But the true focus of this blog was quickly to become Tokyo’s architecture and the ingenuity of its urban fabric. With it came an ever-growing exploration into the first few decades of post-war Japanese history. Not being an architect nor a Japan expert, and neither speaking the language made this a challenging undertaking from the very beginning.

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French chateau – Yebisu Garden Place

Being from Berlin possibly inspired part of this exploration. Back home, history is omnipresent. So many buildings have a very special place in history. The War, the Wall and the Wende are everywhere you look.

I felt that in Tokyo I had the time and energy to actually delve into the place’s history and understand the context of the buildings around me more than say in London or the Netherlands, where I lived before.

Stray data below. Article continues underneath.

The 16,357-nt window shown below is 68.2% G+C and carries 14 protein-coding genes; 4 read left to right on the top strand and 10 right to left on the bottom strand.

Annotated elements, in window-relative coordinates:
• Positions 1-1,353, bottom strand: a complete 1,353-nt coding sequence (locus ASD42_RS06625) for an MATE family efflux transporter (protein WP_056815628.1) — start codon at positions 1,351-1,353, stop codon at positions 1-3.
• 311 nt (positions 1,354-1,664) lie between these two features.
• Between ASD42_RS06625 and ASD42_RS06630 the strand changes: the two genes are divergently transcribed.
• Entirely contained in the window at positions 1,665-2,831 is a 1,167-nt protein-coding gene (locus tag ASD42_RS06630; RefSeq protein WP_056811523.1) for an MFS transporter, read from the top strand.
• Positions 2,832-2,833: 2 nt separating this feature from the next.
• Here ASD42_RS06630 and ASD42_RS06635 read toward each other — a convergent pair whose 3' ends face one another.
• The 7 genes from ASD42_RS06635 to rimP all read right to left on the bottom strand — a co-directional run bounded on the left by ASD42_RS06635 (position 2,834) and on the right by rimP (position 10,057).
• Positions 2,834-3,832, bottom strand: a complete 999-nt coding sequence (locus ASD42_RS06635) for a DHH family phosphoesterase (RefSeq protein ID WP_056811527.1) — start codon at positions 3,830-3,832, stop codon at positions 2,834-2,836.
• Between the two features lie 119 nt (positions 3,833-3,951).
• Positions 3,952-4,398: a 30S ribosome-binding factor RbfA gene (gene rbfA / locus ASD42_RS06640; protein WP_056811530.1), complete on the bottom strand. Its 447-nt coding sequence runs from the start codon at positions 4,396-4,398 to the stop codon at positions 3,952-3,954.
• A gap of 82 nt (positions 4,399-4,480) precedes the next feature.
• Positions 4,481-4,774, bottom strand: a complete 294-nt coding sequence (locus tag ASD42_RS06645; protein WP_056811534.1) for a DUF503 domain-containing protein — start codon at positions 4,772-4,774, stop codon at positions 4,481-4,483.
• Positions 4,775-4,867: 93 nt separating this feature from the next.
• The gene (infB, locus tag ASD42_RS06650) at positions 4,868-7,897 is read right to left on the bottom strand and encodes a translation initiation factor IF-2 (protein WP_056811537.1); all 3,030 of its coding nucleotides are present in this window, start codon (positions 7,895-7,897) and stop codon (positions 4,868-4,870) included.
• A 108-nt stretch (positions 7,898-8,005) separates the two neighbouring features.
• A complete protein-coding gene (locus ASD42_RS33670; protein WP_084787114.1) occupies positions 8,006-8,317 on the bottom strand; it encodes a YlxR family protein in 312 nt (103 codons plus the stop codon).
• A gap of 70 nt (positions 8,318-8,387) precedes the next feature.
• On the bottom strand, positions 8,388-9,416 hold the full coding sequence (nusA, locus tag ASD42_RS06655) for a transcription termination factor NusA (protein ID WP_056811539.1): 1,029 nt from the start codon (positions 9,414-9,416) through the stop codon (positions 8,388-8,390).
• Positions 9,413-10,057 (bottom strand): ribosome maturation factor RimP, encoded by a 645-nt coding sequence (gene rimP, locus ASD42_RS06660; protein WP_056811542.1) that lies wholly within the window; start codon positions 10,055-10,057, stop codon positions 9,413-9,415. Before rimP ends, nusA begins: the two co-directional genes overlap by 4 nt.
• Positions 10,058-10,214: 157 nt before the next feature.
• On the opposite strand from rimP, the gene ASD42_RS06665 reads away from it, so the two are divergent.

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Komazawa Olympic Park

The book project was the logical next step. As an economist by training, I could make some sense of the post-war economic miracle and some of the buildings that fit into that specific narrative. I couldn’t really connect the dots with several other buildings, though, and started looking for experts who could authoritatively lend their voice to do just that.

I think that without the blog this project would not have materialised. The first careful posts about buildings got longer as I became hungrier for facts. The more posts there were the more connections I could draw and the more frequent links to older posts became.

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Walking the Yamamote Line, parts one and two

Most importantly though, the writing about Tokyo as a place vastly improved my experience of my time in Japan and connected me with the place, as well as the here and now. It also inspired some real-life action, walking tours and urban exploration, such as walking the Yamamote circle line on foot (and despite the rain).